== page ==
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  6. thank you for sharing, I have been enjoying your words for a while now, and your honest voice is probably what attracted me most
    . I feel like blogging in an other language made me care and think a lot more about the words I use, the same way I need to actually listen to things in English rather than just hear them in French (my native language) Does that make sense? :)

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  7. I finally read your whole post since I finally felt I had the time and attention it deserves. I love reading about your process and the things that are different and the same as mine! I also feel I'm more curious and enamored with English than native speakers, and also less lazy. I often read many grammatical errors that make me chuckle, because I'm like: I'm Dutch and even I know that's not right! I'm a bit of a grammar nazi I suppose, in Dutch as well as English (though I'm pretty sure I do make mistakes in the latter without realizing). My default mode is also passively observing my surroundings or writing in my head and even though I do try to be more mindful in certain moments, part of me loves being in that mode, like my own little world.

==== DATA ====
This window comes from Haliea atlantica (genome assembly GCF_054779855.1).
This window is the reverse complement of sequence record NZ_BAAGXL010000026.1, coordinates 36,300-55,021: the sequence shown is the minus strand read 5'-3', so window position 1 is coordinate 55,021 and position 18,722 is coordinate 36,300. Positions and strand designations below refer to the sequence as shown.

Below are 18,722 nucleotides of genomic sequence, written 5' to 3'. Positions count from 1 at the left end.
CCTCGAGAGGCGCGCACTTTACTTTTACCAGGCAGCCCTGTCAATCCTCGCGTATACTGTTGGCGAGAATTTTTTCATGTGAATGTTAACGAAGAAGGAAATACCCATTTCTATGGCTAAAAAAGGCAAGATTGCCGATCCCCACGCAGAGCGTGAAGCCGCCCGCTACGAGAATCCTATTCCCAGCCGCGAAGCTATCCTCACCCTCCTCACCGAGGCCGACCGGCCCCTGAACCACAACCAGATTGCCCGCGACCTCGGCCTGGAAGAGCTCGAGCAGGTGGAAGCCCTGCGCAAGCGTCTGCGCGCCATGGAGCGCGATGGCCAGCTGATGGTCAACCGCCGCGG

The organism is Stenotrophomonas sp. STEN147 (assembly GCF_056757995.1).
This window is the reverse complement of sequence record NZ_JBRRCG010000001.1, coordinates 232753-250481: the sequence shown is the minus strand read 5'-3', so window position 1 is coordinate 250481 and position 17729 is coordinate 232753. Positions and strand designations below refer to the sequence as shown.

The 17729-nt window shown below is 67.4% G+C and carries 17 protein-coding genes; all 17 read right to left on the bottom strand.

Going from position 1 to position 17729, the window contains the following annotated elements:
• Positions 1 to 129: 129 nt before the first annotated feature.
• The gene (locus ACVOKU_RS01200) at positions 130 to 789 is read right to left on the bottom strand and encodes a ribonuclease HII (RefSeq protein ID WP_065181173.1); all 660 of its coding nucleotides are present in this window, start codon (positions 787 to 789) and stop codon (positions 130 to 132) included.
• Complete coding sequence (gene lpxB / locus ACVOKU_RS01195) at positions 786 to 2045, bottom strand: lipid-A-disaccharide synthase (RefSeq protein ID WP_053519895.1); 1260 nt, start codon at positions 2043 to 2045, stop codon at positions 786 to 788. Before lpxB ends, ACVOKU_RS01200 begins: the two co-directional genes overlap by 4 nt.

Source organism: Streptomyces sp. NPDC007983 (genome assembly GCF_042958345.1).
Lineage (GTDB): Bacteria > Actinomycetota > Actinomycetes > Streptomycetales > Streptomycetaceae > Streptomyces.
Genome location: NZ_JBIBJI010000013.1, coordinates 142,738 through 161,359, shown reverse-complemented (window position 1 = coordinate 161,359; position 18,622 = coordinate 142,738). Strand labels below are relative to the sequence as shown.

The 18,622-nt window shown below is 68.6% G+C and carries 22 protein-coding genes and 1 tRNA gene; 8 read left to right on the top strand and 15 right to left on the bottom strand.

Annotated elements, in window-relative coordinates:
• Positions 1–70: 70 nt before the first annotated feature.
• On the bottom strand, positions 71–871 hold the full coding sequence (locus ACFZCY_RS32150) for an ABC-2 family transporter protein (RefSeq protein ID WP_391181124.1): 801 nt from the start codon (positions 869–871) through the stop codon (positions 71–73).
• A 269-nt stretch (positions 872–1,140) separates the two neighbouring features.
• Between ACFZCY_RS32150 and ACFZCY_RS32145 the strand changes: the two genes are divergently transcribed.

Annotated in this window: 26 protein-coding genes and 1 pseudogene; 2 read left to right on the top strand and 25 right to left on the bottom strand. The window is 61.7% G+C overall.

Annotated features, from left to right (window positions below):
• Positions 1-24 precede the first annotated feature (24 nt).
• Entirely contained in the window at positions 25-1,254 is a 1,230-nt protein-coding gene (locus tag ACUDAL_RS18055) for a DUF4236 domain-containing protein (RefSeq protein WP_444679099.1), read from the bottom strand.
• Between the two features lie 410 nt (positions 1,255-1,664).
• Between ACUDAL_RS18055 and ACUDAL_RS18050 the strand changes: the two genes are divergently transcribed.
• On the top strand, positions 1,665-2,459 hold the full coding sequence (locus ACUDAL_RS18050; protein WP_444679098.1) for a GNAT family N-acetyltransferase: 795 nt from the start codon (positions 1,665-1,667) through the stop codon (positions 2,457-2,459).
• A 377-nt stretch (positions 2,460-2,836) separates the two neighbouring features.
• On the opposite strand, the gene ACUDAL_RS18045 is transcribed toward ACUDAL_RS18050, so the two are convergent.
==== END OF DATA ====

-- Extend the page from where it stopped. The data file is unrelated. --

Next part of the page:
Thanks again for asking me to participate! In the end I couldn't resist also discussing my writing (as you've read). xoi